This is another Jeanette Winterson’s book! It was just as great a read as the other books that I read by her this month.
This is a novel with an Olympian theme.
After the rebellion against the Olympians, Atlas, the guardian of the Garden of Herperides and its golden apples of life, is forced to shoulder the weight of the earth and heavens for eternity. When the hero Heracles is charged with stealing these apples as one of his twelve labours, he seems to offer Atlas a reprieve. Jeanette Wintersen brings this Greek myth into the twenty-first century in a visionary, witting and inventive retelling that asks difficult questions about the nature of choice, and uncovers the unsettling truths hidden in what seems most familiar.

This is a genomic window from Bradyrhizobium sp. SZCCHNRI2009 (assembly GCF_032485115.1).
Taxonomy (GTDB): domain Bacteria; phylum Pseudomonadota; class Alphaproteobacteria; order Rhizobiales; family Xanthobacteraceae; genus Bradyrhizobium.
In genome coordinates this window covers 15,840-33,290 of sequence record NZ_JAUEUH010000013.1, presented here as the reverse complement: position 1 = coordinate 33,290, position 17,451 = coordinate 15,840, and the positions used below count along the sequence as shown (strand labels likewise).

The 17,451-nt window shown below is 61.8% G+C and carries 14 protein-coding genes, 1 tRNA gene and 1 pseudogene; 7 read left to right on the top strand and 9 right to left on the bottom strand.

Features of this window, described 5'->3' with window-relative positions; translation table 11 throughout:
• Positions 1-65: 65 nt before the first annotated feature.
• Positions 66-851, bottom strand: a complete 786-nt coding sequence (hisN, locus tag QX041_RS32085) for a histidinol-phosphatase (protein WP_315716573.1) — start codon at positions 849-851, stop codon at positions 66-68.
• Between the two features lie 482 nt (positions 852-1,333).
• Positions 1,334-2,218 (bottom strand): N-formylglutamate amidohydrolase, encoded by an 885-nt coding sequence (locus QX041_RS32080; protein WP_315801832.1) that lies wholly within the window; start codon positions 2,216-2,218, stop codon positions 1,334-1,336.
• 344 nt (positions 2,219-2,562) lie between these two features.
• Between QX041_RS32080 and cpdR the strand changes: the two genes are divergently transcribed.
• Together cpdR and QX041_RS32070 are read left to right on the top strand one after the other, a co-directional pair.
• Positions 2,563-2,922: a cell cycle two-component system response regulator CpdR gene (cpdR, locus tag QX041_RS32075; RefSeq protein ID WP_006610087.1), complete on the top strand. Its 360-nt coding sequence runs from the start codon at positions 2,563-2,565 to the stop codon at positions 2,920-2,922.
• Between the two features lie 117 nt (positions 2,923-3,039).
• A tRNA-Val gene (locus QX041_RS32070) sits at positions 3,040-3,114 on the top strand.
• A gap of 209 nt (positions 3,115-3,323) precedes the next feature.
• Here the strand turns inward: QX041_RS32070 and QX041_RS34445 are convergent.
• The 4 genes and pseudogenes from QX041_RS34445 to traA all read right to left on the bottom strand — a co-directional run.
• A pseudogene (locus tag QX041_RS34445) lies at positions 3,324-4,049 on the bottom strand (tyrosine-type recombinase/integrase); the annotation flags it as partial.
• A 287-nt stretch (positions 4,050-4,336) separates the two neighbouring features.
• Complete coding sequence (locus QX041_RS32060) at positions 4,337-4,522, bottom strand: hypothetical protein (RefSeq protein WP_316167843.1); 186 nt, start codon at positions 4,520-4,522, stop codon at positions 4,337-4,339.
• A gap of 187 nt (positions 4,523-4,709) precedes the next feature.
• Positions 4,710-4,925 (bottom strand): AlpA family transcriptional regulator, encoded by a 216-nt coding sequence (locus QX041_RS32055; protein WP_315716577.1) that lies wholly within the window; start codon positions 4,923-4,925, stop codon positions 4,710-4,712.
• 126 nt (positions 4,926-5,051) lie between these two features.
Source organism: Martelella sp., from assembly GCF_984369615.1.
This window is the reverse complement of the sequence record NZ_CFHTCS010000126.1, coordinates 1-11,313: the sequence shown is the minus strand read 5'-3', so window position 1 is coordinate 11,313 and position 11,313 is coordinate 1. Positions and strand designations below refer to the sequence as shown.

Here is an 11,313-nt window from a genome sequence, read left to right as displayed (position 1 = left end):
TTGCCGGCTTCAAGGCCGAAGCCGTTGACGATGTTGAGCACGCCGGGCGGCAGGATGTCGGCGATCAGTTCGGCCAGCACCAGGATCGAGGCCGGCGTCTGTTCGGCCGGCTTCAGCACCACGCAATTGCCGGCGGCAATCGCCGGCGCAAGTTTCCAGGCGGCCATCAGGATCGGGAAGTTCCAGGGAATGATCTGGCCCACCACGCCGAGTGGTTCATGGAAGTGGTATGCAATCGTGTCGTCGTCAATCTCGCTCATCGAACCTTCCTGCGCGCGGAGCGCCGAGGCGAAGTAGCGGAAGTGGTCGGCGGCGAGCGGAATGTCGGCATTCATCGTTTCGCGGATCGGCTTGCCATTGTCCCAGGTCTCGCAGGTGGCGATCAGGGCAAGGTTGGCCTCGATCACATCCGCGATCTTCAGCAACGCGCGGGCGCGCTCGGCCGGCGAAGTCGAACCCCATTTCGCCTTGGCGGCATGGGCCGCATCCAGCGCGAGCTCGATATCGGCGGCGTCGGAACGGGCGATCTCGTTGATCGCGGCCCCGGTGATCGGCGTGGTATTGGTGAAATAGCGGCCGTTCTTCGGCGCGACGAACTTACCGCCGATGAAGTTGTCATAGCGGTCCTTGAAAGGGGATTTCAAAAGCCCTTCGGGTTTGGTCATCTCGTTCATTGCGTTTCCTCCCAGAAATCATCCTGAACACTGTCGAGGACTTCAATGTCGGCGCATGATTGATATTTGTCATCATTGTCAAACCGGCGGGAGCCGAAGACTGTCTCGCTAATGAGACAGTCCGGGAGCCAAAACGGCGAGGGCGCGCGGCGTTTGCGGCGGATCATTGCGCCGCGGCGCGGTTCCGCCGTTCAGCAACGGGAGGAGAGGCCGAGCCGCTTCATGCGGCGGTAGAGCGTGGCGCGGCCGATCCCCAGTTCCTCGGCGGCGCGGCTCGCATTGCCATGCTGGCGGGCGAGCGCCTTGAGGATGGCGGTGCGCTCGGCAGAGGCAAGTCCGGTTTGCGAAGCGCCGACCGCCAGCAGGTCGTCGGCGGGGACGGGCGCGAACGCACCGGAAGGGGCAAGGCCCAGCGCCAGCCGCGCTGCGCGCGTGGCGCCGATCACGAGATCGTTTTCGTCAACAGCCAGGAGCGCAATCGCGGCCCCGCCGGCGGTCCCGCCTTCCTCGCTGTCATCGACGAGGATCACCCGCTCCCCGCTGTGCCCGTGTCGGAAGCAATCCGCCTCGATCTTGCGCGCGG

I loved this book for the depth of the prose. I am a philosopher with a real penchant for asking difficult questions and probing into answers. Many of the most difficult problems started during the Greek times. So, I think that Wintersen probes these times to rediscover that time for the modern reader.
Since I read a lot of the Greek philosophers, I was able to rethink some of these difficult questions and familiar and yet unsettling truths.
This is a story that will be enjoyed by readers who love to probe below the surface of things to a deeper understanding of reality.
Rating: 5 stars
Reviewed by: Irene S. Roth